2012 NFL Free Agency: Brett Favre Shows Peyton Manning What Not to Do

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2012 NFL Free Agency: Brett Favre Shows Peyton Manning What Not to Do
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The sports world has turned Peyton Manning into Brett Favre: a quarterback who is trying to defeat the odds to make a comeback to the game he loves but is physically unable to play. The only difference was that Favre was fighting his age while Manning is struggling to overcome his fourth neck surgery since the end of the 2010 season.

This article will compare Favre's dramatic offseason odysseys with what Manning is currently going through to argue why Manning needs to do whatever necessary to remain in Indianapolis.

 

The Favre Drama: The Beginning

Let's blame the San Francisco 49ers for creating the Favre drama. They infamously chose Alex Smith over Aaron Rodgers with the first selection of the 2005 NFL Draft. Because of this, Rodgers fell all the way to the end of the first round when he was picked by the Green Bay Packers

Rodgers was able to sit behind Favre for two seasons until the model for Wrangler Jeans decided to call it quits following the 2007 season. With Favre gone, Rodgers has established himself as one of the top quarterbacks in the league (earning himself a Super Bowl MVP in 2010-2011 and an NFL MVP in 2011-2012). 

That being said, the argument could be made that Rodgers was able to excel because he got to learn from one of the best quarterbacks in the game before becoming the No. 1 quarterback on the depth chart.

 

The Manning Equivalent

After finishing the 2010-2011 season with a 10-6 record, Peyton Manning underwent offseason neck surgery. The injury was severe enough to sideline him for the entire 2011-2012 season. Without Manning, the Colts went 2-14 and earned themselves the first pick in the 2012 NFL Draft. What a difference a quarterback makes.

Christian Petersen/Getty Images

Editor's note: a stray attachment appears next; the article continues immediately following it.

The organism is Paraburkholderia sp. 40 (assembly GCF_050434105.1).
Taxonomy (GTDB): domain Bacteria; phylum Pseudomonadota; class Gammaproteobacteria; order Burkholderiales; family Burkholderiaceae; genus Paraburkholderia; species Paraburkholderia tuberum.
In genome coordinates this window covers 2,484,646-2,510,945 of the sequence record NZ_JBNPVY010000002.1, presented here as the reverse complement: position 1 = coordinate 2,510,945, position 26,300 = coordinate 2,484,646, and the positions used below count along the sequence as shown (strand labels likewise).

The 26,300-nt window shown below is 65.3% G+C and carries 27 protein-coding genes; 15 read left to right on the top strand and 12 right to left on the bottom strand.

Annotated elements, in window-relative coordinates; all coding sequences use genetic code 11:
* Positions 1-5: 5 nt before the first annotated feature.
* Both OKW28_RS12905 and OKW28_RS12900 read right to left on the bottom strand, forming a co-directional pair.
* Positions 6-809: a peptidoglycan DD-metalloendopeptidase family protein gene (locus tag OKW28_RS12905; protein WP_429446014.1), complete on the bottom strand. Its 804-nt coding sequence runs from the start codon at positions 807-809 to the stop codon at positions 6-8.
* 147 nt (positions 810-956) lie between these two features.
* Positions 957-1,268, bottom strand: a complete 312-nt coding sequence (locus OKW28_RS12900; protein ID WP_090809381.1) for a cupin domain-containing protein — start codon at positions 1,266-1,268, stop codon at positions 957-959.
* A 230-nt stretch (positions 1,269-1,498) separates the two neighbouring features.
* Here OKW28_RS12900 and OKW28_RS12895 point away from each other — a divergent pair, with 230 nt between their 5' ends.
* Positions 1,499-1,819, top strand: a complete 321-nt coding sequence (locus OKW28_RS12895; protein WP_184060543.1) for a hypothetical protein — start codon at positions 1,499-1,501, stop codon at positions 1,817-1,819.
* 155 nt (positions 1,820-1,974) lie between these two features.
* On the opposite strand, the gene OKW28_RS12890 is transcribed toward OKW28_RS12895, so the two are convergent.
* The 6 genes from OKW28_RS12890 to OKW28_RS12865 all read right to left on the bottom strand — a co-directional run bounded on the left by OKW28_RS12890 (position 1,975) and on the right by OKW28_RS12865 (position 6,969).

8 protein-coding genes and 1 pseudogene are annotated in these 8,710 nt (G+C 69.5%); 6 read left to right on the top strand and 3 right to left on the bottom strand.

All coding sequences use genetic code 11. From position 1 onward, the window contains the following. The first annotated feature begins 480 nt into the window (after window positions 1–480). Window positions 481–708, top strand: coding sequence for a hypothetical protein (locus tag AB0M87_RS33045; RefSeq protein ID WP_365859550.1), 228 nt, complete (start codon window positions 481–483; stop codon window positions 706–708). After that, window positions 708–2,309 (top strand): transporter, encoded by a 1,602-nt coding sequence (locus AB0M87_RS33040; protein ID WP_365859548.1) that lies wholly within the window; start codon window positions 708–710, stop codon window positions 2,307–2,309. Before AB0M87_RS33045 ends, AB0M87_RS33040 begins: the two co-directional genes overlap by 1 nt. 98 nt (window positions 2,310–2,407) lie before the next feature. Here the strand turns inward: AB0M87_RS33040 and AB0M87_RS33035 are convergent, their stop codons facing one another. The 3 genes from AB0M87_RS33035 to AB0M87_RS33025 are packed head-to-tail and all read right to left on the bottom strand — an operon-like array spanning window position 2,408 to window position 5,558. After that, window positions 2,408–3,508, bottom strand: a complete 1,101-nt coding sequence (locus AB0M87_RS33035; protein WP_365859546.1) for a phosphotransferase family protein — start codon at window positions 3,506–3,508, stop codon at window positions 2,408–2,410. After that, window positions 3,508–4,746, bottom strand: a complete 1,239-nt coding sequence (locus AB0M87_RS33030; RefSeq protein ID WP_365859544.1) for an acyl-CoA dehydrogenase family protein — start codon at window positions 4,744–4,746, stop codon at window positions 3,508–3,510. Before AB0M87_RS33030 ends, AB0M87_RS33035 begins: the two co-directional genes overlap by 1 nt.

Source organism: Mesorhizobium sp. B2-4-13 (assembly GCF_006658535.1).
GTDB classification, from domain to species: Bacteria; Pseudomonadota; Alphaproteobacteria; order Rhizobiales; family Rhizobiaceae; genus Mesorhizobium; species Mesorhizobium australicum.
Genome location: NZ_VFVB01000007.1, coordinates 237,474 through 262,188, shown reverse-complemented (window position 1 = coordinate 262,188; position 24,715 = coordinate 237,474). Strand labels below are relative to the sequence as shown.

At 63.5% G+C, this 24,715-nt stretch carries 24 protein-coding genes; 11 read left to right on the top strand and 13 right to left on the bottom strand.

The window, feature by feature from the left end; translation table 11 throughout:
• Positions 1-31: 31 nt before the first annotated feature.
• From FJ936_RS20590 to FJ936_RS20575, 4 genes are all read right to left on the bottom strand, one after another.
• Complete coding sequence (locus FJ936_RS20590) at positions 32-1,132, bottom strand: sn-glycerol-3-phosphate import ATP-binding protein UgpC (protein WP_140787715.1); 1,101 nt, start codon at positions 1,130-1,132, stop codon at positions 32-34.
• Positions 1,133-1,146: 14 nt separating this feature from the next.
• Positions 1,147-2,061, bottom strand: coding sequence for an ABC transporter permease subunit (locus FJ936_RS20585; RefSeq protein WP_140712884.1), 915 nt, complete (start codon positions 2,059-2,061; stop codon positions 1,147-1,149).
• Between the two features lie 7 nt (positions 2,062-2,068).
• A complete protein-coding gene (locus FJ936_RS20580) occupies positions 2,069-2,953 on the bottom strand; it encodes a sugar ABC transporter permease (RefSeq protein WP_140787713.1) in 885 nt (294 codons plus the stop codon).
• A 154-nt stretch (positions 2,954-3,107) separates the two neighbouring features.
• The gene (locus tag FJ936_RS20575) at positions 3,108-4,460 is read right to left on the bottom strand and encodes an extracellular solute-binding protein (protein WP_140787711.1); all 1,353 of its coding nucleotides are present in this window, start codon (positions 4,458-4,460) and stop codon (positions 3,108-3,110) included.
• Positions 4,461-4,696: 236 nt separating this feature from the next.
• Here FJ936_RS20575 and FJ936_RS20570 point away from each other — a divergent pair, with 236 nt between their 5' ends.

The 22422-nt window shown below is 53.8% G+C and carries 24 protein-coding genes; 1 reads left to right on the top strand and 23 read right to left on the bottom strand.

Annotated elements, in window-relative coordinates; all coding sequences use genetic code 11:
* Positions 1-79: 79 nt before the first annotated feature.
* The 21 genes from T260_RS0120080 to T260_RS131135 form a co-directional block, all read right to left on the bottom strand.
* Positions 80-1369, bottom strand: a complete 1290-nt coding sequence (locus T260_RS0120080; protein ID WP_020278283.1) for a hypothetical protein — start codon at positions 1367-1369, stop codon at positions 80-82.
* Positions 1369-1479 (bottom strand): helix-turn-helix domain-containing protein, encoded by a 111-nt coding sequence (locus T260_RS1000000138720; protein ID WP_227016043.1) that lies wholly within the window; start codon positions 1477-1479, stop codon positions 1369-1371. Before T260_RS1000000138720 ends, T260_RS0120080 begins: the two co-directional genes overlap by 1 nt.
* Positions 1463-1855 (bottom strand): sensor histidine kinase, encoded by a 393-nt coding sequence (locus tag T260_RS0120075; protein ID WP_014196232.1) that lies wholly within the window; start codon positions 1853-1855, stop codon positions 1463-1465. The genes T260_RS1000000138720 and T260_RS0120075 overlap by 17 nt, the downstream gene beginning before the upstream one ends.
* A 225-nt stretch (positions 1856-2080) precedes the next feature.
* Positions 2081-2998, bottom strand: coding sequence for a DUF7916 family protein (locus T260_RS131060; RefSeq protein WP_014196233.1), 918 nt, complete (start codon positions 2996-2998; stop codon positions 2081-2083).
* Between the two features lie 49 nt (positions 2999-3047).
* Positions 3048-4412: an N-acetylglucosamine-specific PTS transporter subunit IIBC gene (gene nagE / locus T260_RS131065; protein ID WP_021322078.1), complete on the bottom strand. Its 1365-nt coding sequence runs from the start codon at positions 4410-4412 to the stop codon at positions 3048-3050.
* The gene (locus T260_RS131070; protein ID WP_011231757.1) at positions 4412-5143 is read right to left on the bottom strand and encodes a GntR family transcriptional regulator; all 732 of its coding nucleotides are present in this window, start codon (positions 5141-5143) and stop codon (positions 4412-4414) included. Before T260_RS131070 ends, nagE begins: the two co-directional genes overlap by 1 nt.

Colts owner Jim Irsay has basically guaranteed that they will select Andrew Luck with the first pick. This combined with Manning's uncertain future makes the Colts' all-time leading passer expendable.

For argument's sake, let's assume that the Colts are able to rework Manning's contract to keep him in Indianapolis. In this scenario the Colts have a win-win. Manning will once again take the reins of the offense that he created and Luck will be able to learn from Manning for at least one season.

Even if Manning is not healthy enough to start right away, he will act as a quarterback coach and help ease Luck's transition into the NFL. If Luck is supposed to be the best, why not have him learn from the best?

 

The Favre Drama: Homie Hopping

As soon as Favre retired following the 2007 season, he announced that he was coming back. At that point, his story was fascinating. How could he play for a team besides the Packers? How would he do playing in a new scheme? 

After a decent 2008 season with the New York Jets, Favre ended up with his former NFC North rival, the Minnesota Vikings. That was the point when the excitement began to grow tiresome. He went on to play two seasons with the Vikings before officially calling it quits after the 2010 season (around the same time Manning had his first neck surgery). 

Although Favre was able to reinforce his legacy by putting up inspiring numbers, including a career best six touchdown passes in one game during 2008, he ultimately dirtied his reputation by burning bridges everywhere he went.

The worst came in 2010 when Favre was accused of "sexting" a nude photo of himself to a woman who just so happened to not be his wife.

Fortunately for NFL fans everywhere, Favre has hardly been been heard from since.

 

The Manning Equivalent

I am not arguing that Manning will resort to taking nude pictures of himself if he does not re-sign with Indianapolis. Although, the argument I will make is something similar.

Once Favre decided to come out of retirement to play for the Jets, he became a one man headline. This proved to be costly not only to him, but to the Jets and later the Vikings. Everything he did, on or off the field, was closely scrutinized by the media.

Manning has already begun to rival Favre as the most overblown and recreated story in football. Judging by the amount of press Manning is getting, Americans seems more interested in his future than the future of their country. 

Manning will not be able to avoid front page headlines regardless of if he stays in Indianapolis or not. However, he will be getting a lot more coverage for a longer amount of time if he does wind up someplace else. Whereas if he stays in Indianapolis, his story will grow old following the conclusion of the 2012 season.

It is not only smart for the Colts to keep Manning as a tutor, but because he is the face of the franchise as Favre was with Green Bay. Regardless of where Manning goes, the Indianapolis Colts will follow him. 

Assuming that Manning is able to return to the field in the next few seasons and be a productive starter remains to be seen. However, his legacy will be greater if he is able to finish his career with the Colts. 

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